|Stanza Stone at Blackstone Beck|
Just how it came to rest where it rested,
miles out, miles from the last farmhouse even,
was a fair question. Dropped by hurricane
or aeroplane perhaps for some reason,
put down as a cairn or marker, then lost.
Tractor-size, six or seven feet across,
it was sloughed, unconscious, warm to the touch,
its gashed, rhinoceros, sea-lion skin
nursing a gallon of rain in its gut.
Lashed to the planet with grasses and roots,
it had to be cut. Stood up it was drunk
or slugged, wanted nothing more than to slump,
to spiral back to its circle of sleep,
dream another year in its nest of peat.
We bullied it over the moor, drove it,
pushed from the back or turned it from the side,
unspooling a thread in the shape and form
of its tread, in its length, and in its line,
rolled its weight through broken walls, felt the shock
when it met with stones, guided its sleepwalk
down to meadows, fields, onto level ground.
There and then we were one connected thing,
five of us, all hands steering a tall ship
or one hand fingering a coin or ring.
Once on the road it picked up pace, free-wheeled,
then moved up through the gears, and wouldn't give
to shoulder-charges, kicks; resisted force
until to tangle with it would have been
to test bone against engine or machine,
to be dragged in, broken, thrown out again
minus a limb. So we let the thing go,
leaning into the bends and corners,
balanced and centred, riding the camber,
carried away with its own momentum.
We pictured an incident up ahead:
life carved open, gardens in half, parted,
a man on a motorbike taken down,
a phone-box upended, children erased,
police and an ambulance in attendance,
scuff-marks and the smell of broken rubber,
the tyre itself embedded in a house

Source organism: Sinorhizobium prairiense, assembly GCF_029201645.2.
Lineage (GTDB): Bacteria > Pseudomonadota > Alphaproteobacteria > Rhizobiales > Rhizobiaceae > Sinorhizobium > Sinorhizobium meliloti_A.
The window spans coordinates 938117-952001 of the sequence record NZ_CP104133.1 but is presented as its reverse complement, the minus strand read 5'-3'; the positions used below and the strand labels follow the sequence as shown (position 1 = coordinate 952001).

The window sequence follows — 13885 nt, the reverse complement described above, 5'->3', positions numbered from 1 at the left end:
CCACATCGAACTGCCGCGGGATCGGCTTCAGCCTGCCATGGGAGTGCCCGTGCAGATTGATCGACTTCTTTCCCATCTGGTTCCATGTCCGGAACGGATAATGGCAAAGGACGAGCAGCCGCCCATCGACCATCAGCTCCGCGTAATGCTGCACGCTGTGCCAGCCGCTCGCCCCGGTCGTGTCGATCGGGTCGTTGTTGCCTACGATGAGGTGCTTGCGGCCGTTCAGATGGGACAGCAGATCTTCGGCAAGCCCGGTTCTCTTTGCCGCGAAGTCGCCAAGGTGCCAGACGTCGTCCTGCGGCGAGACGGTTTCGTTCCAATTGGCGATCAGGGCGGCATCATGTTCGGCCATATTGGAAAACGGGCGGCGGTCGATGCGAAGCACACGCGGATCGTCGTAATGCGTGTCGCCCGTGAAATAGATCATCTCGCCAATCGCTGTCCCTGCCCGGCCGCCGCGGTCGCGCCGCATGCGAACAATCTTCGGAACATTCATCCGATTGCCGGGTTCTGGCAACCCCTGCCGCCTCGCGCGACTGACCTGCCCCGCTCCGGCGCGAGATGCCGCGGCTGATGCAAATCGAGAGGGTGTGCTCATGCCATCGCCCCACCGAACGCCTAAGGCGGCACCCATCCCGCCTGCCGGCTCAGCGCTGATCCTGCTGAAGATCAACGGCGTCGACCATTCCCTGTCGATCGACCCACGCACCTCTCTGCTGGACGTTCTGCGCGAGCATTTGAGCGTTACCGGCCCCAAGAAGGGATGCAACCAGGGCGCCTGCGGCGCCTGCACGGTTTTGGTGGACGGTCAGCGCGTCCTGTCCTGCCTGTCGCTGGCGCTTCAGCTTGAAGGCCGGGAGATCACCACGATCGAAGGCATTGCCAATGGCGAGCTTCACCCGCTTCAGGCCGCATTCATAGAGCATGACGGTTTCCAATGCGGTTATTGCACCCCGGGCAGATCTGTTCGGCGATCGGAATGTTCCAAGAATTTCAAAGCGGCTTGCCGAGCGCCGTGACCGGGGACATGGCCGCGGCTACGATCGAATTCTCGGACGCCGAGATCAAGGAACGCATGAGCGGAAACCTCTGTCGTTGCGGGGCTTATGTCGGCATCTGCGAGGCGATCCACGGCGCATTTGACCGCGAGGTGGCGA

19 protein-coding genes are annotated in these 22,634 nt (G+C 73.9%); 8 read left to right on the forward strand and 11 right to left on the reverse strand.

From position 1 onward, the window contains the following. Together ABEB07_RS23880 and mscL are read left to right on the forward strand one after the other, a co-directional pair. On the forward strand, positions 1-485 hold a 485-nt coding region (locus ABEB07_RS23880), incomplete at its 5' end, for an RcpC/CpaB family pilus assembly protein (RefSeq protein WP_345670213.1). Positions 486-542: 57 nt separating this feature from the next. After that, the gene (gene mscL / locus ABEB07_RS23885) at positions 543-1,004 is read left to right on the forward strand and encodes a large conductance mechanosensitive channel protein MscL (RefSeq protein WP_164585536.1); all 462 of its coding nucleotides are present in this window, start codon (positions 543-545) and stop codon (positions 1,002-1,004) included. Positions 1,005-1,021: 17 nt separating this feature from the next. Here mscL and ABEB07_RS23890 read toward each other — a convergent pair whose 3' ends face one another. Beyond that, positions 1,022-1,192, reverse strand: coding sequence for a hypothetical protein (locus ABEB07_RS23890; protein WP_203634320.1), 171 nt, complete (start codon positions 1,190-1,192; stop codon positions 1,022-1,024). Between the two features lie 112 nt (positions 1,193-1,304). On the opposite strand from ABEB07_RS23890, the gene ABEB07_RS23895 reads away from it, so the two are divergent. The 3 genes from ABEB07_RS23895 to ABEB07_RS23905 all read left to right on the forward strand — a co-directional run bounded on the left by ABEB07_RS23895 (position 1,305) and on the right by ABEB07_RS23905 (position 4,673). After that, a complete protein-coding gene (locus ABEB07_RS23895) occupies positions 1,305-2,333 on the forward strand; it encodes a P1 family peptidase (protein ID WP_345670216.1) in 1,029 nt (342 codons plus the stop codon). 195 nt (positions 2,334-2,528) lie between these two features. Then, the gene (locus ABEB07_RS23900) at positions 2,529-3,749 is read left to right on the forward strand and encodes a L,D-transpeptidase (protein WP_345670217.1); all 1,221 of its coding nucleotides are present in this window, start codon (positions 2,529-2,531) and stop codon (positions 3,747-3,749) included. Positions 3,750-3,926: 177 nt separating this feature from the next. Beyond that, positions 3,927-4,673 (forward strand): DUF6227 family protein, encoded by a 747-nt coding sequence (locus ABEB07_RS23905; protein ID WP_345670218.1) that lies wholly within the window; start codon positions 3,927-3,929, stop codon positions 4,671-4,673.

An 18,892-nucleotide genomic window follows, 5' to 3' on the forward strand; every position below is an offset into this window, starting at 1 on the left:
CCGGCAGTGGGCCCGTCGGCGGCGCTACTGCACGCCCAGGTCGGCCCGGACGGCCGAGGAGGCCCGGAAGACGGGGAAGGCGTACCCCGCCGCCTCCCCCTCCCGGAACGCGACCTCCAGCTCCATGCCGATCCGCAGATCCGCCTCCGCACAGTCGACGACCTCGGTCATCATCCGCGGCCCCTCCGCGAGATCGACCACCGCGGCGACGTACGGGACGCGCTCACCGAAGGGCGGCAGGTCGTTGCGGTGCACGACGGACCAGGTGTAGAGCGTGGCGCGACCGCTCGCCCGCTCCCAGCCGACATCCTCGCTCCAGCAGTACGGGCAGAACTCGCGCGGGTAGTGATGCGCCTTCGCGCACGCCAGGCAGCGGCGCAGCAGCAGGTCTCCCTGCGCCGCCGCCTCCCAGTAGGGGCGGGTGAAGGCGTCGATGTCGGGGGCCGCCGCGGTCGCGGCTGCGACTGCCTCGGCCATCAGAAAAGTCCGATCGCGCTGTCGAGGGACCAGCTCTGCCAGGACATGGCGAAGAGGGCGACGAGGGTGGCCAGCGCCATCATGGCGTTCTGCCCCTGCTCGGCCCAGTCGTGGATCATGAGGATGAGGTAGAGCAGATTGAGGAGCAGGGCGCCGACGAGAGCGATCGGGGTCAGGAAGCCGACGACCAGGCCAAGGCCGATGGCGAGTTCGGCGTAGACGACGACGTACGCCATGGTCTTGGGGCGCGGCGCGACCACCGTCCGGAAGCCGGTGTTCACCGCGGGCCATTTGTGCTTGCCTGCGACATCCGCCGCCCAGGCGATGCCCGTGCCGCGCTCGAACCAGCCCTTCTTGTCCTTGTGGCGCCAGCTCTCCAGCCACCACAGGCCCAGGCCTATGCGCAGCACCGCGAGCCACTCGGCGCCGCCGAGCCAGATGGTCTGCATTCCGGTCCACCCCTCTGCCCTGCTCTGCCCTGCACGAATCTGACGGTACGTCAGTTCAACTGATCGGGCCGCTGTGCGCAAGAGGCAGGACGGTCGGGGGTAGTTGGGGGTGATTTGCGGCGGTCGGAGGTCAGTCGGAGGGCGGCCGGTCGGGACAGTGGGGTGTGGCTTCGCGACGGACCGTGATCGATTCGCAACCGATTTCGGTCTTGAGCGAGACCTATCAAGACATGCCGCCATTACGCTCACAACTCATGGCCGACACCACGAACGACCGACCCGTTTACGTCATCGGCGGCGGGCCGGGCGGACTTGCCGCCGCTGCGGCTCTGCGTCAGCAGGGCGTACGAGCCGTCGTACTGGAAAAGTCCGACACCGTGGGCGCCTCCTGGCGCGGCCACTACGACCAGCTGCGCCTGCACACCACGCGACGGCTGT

or lying in a gutter, playing dead.
But down in the village the tyre was gone,
and not just gone but unseen and unheard of,
not curled like a cat in the graveyard, not
cornered in the playground like a reptile,
or found and kept like a giant fossil.
Not there or anywhere. No trace. Thin air.
Being more in tune with the feel of things
than science and facts, we knew that the tyre
had travelled too fast for its size and mass,
and broken through some barrier of speed,
outrun the act of being driven, steered,
and at that moment gone beyond itself
towards some other sphere, and disappeared.
Said the Guardian in 2011, writing of Armitage's poetry, especially his translations of Sir Gawain and The Death of King Arthur -
The sense of dislocation [had] the salutary effect of encouraging Armitage to put pen to paper. "It was another way of returning home. Living in Britain is an incredibly intense linguistic experience, and a lot of that relates closely to geography: your accent, your dialect, your background, your class. Many poems are expressions of that, even subconsciously. At some level I knew my vocabulary was a product of my landscape." A secondary benefit of his encounter with the Gawain poet was the discovery of just how deeply these roots extend: the original is written in a recognisably north-west dialect, and Armitage, in a beguiling BBC4 documentary, traced the poem through the landscape, unearthing the many words that are still in local use today.